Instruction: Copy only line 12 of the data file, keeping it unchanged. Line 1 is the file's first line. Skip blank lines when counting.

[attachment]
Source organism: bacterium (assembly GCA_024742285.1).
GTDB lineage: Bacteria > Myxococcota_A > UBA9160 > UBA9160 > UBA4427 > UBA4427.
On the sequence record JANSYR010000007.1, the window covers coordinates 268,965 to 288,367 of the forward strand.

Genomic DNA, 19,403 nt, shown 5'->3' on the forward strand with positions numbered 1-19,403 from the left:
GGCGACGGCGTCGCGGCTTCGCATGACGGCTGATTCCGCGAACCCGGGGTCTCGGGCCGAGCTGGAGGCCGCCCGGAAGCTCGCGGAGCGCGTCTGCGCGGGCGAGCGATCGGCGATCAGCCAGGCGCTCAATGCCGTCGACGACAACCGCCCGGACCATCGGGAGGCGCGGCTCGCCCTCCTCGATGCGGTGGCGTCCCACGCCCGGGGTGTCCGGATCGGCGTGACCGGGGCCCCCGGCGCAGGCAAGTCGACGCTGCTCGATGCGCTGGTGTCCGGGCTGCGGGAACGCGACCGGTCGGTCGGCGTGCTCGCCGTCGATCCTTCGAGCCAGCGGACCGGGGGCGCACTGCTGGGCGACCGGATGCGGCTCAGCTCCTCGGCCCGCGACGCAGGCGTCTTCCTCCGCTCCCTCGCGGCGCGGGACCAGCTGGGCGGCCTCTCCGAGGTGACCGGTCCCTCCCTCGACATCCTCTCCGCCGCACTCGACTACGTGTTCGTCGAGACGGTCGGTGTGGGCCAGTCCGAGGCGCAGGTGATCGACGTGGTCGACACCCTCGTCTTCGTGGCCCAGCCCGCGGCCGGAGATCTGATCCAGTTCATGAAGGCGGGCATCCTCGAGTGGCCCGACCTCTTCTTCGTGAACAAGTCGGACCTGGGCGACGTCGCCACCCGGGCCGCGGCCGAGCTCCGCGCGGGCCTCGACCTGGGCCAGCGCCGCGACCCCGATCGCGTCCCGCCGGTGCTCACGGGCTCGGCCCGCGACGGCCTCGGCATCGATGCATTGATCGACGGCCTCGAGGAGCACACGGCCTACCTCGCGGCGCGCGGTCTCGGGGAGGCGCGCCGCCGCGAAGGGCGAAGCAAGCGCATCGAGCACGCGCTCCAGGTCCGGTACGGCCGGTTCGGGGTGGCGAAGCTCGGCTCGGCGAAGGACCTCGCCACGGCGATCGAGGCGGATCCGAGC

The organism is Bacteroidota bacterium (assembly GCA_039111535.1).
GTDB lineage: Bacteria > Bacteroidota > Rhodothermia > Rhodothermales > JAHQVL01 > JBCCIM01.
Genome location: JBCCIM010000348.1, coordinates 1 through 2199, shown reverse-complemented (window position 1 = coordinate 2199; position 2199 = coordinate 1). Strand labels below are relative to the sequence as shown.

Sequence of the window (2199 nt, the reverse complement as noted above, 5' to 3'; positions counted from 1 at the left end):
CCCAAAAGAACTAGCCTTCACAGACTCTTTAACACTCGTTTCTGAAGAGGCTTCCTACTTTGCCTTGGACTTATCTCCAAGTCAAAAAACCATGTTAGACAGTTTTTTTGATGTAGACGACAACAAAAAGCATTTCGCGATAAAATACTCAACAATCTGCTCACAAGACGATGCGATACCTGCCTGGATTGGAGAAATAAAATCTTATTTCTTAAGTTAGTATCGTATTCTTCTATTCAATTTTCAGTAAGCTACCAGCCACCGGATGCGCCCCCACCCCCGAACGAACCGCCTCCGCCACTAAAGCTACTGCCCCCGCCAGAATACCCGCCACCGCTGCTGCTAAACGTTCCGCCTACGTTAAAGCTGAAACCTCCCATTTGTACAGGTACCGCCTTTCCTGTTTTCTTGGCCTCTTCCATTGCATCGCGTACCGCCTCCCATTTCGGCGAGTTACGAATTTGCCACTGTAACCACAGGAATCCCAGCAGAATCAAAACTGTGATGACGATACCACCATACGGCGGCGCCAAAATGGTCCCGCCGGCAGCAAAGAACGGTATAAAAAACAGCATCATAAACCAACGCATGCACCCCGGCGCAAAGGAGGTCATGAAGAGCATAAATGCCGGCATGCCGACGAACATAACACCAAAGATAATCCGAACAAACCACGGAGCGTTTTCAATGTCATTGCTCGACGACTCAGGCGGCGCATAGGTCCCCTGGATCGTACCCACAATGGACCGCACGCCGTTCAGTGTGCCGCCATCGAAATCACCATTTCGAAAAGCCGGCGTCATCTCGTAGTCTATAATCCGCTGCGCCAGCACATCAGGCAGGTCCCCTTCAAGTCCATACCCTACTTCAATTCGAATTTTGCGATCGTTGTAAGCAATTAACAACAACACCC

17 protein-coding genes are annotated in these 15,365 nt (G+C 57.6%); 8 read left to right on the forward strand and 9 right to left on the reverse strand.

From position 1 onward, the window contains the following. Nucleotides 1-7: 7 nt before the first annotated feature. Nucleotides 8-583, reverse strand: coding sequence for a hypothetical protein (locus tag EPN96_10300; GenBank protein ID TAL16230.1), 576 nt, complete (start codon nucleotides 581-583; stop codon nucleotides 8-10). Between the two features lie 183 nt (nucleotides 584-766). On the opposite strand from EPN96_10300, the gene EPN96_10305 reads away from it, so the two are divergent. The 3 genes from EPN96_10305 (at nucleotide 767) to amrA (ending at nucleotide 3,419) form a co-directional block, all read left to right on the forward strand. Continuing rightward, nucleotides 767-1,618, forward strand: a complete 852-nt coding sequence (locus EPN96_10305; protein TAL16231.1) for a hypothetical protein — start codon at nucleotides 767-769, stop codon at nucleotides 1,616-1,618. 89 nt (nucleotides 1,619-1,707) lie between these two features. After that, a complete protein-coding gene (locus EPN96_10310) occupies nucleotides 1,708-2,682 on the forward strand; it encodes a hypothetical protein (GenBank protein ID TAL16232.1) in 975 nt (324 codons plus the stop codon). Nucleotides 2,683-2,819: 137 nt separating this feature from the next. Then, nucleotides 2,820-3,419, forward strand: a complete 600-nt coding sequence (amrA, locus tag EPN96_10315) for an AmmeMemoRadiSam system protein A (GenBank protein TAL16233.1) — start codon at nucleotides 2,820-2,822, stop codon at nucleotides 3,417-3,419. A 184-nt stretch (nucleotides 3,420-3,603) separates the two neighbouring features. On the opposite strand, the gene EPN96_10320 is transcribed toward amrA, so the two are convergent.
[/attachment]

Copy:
From position 1 onward, the window contains the following. Nucleotides 1-7: 7 nt before the first annotated feature. Nucleotides 8-583, reverse strand: coding sequence for a hypothetical protein (locus tag EPN96_10300; GenBank protein ID TAL16230.1), 576 nt, complete (start codon nucleotides 581-583; stop codon nucleotides 8-10). Between the two features lie 183 nt (nucleotides 584-766). On the opposite strand from EPN96_10300, the gene EPN96_10305 reads away from it, so the two are divergent. The 3 genes from EPN96_10305 (at nucleotide 767) to amrA (ending at nucleotide 3,419) form a co-directional block, all read left to right on the forward strand. Continuing rightward, nucleotides 767-1,618, forward strand: a complete 852-nt coding sequence (locus EPN96_10305; protein TAL16231.1) for a hypothetical protein — start codon at nucleotides 767-769, stop codon at nucleotides 1,616-1,618. 89 nt (nucleotides 1,619-1,707) lie between these two features. After that, a complete protein-coding gene (locus EPN96_10310) occupies nucleotides 1,708-2,682 on the forward strand; it encodes a hypothetical protein (GenBank protein ID TAL16232.1) in 975 nt (324 codons plus the stop codon). Nucleotides 2,683-2,819: 137 nt separating this feature from the next. Then, nucleotides 2,820-3,419, forward strand: a complete 600-nt coding sequence (amrA, locus tag EPN96_10315) for an AmmeMemoRadiSam system protein A (GenBank protein TAL16233.1) — start codon at nucleotides 2,820-2,822, stop codon at nucleotides 3,417-3,419. A 184-nt stretch (nucleotides 3,420-3,603) separates the two neighbouring features. On the opposite strand, the gene EPN96_10320 is transcribed toward amrA, so the two are convergent.